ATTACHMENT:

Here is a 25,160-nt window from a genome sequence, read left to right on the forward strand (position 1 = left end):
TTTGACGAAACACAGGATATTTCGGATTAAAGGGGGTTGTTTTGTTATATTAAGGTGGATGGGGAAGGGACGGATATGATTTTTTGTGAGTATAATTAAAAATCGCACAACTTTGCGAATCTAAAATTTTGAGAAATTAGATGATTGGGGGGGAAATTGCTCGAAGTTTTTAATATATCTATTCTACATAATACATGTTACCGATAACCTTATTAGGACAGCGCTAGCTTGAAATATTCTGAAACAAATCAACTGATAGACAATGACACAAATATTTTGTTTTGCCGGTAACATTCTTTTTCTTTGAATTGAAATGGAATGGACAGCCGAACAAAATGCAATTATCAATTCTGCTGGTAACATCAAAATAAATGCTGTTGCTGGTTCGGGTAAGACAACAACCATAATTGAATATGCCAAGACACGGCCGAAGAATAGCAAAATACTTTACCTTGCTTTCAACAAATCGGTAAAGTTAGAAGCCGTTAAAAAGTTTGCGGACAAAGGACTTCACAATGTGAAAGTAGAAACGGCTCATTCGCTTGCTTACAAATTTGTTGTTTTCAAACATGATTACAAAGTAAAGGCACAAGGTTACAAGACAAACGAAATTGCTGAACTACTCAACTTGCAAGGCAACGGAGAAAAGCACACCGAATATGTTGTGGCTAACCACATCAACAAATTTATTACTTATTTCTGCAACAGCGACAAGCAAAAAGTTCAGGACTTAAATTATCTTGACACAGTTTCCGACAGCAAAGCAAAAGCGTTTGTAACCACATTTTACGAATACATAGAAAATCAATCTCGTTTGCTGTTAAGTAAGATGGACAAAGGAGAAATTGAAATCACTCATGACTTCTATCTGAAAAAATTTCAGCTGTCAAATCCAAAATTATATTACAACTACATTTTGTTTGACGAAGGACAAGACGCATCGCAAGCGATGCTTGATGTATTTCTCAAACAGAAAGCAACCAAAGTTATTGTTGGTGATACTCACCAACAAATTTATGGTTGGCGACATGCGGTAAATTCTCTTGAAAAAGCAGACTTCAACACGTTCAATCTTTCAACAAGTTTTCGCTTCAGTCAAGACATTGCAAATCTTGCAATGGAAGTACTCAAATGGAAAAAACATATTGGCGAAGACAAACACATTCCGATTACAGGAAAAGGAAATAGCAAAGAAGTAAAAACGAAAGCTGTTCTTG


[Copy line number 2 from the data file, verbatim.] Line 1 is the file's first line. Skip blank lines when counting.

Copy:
TTTGACGAAACACAGGATATTTCGGATTAAAGGGGGTTGTTTTGTTATATTAAGGTGGATGGGGAAGGGACGGATATGATTTTTTGTGAGTATAATTAAAAATCGCACAACTTTGCGAATCTAAAATTTTGAGAAATTAGATGATTGGGGGGGAAATTGCTCGAAGTTTTTAATATATCTATTCTACATAATACATGTTACCGATAACCTTATTAGGACAGCGCTAGCTTGAAATATTCTGAAACAAATCAACTGATAGACAATGACACAAATATTTTGTTTTGCCGGTAACATTCTTTTTCTTTGAATTGAAATGGAATGGACAGCCGAACAAAATGCAATTATCAATTCTGCTGGTAACATCAAAATAAATGCTGTTGCTGGTTCGGGTAAGACAACAACCATAATTGAATATGCCAAGACACGGCCGAAGAATAGCAAAATACTTTACCTTGCTTTCAACAAATCGGTAAAGTTAGAAGCCGTTAAAAAGTTTGCGGACAAAGGACTTCACAATGTGAAAGTAGAAACGGCTCATTCGCTTGCTTACAAATTTGTTGTTTTCAAACATGATTACAAAGTAAAGGCACAAGGTTACAAGACAAACGAAATTGCTGAACTACTCAACTTGCAAGGCAACGGAGAAAAGCACACCGAATATGTTGTGGCTAACCACATCAACAAATTTATTACTTATTTCTGCAACAGCGACAAGCAAAAAGTTCAGGACTTAAATTATCTTGACACAGTTTCCGACAGCAAAGCAAAAGCGTTTGTAACCACATTTTACGAATACATAGAAAATCAATCTCGTTTGCTGTTAAGTAAGATGGACAAAGGAGAAATTGAAATCACTCATGACTTCTATCTGAAAAAATTTCAGCTGTCAAATCCAAAATTATATTACAACTACATTTTGTTTGACGAAGGACAAGACGCATCGCAAGCGATGCTTGATGTATTTCTCAAACAGAAAGCAACCAAAGTTATTGTTGGTGATACTCACCAACAAATTTATGGTTGGCGACATGCGGTAAATTCTCTTGAAAAAGCAGACTTCAACACGTTCAATCTTTCAACAAGTTTTCGCTTCAGTCAAGACATTGCAAATCTTGCAATGGAAGTACTCAAATGGAAAAAACATATTGGCGAAGACAAACACATTCCGATTACAGGAAAAGGAAATAGCAAAGAAGTAAAAACGAAAGCTGTTCTTG